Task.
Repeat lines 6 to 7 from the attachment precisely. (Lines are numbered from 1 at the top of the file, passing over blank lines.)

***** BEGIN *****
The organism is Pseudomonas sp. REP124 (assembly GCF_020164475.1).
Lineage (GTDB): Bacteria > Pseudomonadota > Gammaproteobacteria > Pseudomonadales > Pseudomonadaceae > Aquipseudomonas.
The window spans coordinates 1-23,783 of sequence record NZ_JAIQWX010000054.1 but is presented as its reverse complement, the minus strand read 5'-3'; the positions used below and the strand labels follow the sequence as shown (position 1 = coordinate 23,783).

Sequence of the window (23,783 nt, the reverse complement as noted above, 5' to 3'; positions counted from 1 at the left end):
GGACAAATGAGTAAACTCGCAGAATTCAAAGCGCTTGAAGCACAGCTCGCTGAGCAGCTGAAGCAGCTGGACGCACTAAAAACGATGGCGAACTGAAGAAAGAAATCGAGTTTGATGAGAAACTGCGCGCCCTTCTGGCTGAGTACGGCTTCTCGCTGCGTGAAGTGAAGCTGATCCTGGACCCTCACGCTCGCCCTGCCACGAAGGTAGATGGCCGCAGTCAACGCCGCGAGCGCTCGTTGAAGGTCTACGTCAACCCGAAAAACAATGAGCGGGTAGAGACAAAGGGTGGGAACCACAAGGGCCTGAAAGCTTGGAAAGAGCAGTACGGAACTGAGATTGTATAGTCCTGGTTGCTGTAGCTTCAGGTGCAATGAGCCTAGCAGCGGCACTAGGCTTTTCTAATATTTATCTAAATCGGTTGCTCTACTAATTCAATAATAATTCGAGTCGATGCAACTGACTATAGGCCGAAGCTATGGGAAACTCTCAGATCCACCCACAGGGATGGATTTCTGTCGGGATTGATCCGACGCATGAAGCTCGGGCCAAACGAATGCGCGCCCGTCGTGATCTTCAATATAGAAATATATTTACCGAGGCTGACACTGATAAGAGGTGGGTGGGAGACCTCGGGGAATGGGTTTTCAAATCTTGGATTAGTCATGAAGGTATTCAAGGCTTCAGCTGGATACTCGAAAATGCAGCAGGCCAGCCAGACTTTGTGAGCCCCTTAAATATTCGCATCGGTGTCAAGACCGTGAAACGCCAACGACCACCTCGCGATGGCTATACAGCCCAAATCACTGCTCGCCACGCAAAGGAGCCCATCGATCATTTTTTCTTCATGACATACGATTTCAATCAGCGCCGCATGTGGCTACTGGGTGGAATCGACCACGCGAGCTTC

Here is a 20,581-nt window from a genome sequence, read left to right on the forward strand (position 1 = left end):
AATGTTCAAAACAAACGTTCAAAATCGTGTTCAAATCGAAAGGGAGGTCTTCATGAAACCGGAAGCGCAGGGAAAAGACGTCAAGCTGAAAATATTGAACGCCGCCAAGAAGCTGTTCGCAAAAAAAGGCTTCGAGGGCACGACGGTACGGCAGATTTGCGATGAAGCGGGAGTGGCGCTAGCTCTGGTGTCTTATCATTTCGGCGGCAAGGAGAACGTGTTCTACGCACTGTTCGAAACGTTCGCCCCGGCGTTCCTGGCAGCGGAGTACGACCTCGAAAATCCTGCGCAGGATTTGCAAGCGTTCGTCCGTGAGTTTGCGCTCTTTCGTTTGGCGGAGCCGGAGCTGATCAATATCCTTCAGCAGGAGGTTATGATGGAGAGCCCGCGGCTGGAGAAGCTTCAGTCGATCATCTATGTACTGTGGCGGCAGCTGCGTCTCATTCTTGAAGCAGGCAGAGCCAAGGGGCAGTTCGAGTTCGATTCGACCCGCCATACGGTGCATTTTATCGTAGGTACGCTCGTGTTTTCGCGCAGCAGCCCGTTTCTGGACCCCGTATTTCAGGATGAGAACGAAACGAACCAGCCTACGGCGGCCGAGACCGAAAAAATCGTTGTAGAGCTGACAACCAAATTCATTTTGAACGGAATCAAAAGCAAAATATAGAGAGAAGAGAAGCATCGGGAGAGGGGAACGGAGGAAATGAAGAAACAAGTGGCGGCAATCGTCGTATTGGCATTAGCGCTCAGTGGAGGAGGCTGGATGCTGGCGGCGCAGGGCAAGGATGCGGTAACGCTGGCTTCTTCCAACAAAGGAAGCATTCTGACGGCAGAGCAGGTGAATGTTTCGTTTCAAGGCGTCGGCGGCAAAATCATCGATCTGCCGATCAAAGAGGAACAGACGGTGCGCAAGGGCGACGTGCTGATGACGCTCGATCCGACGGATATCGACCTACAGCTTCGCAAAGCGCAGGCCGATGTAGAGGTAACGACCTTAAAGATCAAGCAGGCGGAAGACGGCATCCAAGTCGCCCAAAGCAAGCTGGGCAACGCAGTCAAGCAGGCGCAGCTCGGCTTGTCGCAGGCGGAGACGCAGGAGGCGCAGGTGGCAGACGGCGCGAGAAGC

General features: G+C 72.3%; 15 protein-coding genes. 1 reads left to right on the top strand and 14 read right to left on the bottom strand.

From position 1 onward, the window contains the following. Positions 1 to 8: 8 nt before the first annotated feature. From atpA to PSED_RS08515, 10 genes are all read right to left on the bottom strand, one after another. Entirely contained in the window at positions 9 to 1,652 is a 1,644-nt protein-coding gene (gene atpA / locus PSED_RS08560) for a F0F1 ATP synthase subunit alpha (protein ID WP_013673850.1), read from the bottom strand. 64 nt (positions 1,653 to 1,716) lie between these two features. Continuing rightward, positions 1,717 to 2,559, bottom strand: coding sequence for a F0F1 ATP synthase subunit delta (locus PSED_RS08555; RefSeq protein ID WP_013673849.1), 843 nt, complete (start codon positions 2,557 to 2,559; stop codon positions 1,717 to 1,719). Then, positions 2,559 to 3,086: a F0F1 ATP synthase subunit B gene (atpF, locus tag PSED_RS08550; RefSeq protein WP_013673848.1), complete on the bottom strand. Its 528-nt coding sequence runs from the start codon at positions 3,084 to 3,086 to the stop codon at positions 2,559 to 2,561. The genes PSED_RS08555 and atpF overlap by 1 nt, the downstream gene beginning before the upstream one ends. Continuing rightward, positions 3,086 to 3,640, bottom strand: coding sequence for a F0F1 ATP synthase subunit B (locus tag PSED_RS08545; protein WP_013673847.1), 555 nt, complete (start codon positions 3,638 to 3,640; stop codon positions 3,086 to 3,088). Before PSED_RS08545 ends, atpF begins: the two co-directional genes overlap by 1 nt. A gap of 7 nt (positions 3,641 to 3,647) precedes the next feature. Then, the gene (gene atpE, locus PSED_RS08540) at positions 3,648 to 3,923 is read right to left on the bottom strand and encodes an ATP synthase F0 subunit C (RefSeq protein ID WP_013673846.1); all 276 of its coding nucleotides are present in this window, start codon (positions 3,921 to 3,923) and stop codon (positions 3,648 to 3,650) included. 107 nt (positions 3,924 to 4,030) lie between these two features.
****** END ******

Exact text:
Here is a 20,581-nt window from a genome sequence, read left to right on the forward strand (position 1 = left end):
AATGTTCAAAACAAACGTTCAAAATCGTGTTCAAATCGAAAGGGAGGTCTTCATGAAACCGGAAGCGCAGGGAAAAGACGTCAAGCTGAAAATATTGAACGCCGCCAAGAAGCTGTTCGCAAAAAAAGGCTTCGAGGGCACGACGGTACGGCAGATTTGCGATGAAGCGGGAGTGGCGCTAGCTCTGGTGTCTTATCATTTCGGCGGCAAGGAGAACGTGTTCTACGCACTGTTCGAAACGTTCGCCCCGGCGTTCCTGGCAGCGGAGTACGACCTCGAAAATCCTGCGCAGGATTTGCAAGCGTTCGTCCGTGAGTTTGCGCTCTTTCGTTTGGCGGAGCCGGAGCTGATCAATATCCTTCAGCAGGAGGTTATGATGGAGAGCCCGCGGCTGGAGAAGCTTCAGTCGATCATCTATGTACTGTGGCGGCAGCTGCGTCTCATTCTTGAAGCAGGCAGAGCCAAGGGGCAGTTCGAGTTCGATTCGACCCGCCATACGGTGCATTTTATCGTAGGTACGCTCGTGTTTTCGCGCAGCAGCCCGTTTCTGGACCCCGTATTTCAGGATGAGAACGAAACGAACCAGCCTACGGCGGCCGAGACCGAAAAAATCGTTGTAGAGCTGACAACCAAATTCATTTTGAACGGAATCAAAAGCAAAATATAGAGAGAAGAGAAGCATCGGGAGAGGGGAACGGAGGAAATGAAGAAACAAGTGGCGGCAATCGTCGTATTGGCATTAGCGCTCAGTGGAGGAGGCTGGATGCTGGCGGCGCAGGGCAAGGATGCGGTAACGCTGGCTTCTTCCAACAAAGGAAGCATTCTGACGGCAGAGCAGGTGAATGTTTCGTTTCAAGGCGTCGGCGGCAAAATCATCGATCTGCCGATCAAAGAGGAACAGACGGTGCGCAAGGGCGACGTGCTGATGACGCTCGATCCGACGGATATCGACCTACAGCTTCGCAAAGCGCAGGCCGATGTAGAGGTAACGACCTTAAAGATCAAGCAGGCGGAAGACGGCATCCAAGTCGCCCAAAGCAAGCTGGGCAACGCAGTCAAGCAGGCGCAGCTCGGCTTGTCGCAGGCGGAGACGCAGGAGGCGCAGGTGGCAGACGGCGCGAGAAGC